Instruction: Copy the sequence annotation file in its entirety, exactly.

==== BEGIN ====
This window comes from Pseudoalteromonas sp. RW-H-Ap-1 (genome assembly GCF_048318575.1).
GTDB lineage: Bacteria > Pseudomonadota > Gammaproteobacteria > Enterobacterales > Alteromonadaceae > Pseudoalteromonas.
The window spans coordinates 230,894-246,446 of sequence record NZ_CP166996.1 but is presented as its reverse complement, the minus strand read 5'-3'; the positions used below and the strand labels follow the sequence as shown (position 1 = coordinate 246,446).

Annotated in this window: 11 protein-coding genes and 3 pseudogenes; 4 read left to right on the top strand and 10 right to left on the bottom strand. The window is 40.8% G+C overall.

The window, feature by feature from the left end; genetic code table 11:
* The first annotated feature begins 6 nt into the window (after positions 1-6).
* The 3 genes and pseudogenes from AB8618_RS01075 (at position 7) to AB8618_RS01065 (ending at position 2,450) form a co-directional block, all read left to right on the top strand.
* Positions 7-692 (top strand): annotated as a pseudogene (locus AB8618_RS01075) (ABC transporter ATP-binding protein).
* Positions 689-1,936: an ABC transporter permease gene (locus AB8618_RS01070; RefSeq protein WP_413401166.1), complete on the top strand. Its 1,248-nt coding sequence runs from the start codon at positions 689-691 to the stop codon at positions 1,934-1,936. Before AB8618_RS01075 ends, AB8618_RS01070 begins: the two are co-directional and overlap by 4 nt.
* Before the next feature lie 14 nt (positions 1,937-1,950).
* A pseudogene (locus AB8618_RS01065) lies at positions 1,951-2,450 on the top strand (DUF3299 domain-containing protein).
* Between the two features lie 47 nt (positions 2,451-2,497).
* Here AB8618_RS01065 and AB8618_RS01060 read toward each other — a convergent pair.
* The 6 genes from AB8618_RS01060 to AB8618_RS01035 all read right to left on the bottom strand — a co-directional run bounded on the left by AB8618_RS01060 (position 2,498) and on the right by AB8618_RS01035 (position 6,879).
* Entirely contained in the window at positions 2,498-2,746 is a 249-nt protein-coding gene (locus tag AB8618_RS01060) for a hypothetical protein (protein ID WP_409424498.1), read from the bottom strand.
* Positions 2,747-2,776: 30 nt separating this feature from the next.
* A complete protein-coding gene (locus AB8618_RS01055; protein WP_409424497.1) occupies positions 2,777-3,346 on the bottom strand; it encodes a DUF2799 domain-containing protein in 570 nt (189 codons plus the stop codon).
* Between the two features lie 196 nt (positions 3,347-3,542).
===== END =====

This window comes from Pseudoalteromonas sp. RW-H-Ap-1 (genome assembly GCF_048318575.1).
GTDB lineage: Bacteria > Pseudomonadota > Gammaproteobacteria > Enterobacterales > Alteromonadaceae > Pseudoalteromonas.
The window spans coordinates 230,894-246,446 of sequence record NZ_CP166996.1 but is presented as its reverse complement, the minus strand read 5'-3'; the positions used below and the strand labels follow the sequence as shown (position 1 = coordinate 246,446).

Annotated in this window: 11 protein-coding genes and 3 pseudogenes; 4 read left to right on the top strand and 10 right to left on the bottom strand. The window is 40.8% G+C overall.

The window, feature by feature from the left end; genetic code table 11:
* The first annotated feature begins 6 nt into the window (after positions 1-6).
* The 3 genes and pseudogenes from AB8618_RS01075 (at position 7) to AB8618_RS01065 (ending at position 2,450) form a co-directional block, all read left to right on the top strand.
* Positions 7-692 (top strand): annotated as a pseudogene (locus AB8618_RS01075) (ABC transporter ATP-binding protein).
* Positions 689-1,936: an ABC transporter permease gene (locus AB8618_RS01070; RefSeq protein WP_413401166.1), complete on the top strand. Its 1,248-nt coding sequence runs from the start codon at positions 689-691 to the stop codon at positions 1,934-1,936. Before AB8618_RS01075 ends, AB8618_RS01070 begins: the two are co-directional and overlap by 4 nt.
* Before the next feature lie 14 nt (positions 1,937-1,950).
* A pseudogene (locus AB8618_RS01065) lies at positions 1,951-2,450 on the top strand (DUF3299 domain-containing protein).
* Between the two features lie 47 nt (positions 2,451-2,497).
* Here AB8618_RS01065 and AB8618_RS01060 read toward each other — a convergent pair.
* The 6 genes from AB8618_RS01060 to AB8618_RS01035 all read right to left on the bottom strand — a co-directional run bounded on the left by AB8618_RS01060 (position 2,498) and on the right by AB8618_RS01035 (position 6,879).
* Entirely contained in the window at positions 2,498-2,746 is a 249-nt protein-coding gene (locus tag AB8618_RS01060) for a hypothetical protein (protein ID WP_409424498.1), read from the bottom strand.
* Positions 2,747-2,776: 30 nt separating this feature from the next.
* A complete protein-coding gene (locus AB8618_RS01055; protein WP_409424497.1) occupies positions 2,777-3,346 on the bottom strand; it encodes a DUF2799 domain-containing protein in 570 nt (189 codons plus the stop codon).
* Between the two features lie 196 nt (positions 3,347-3,542).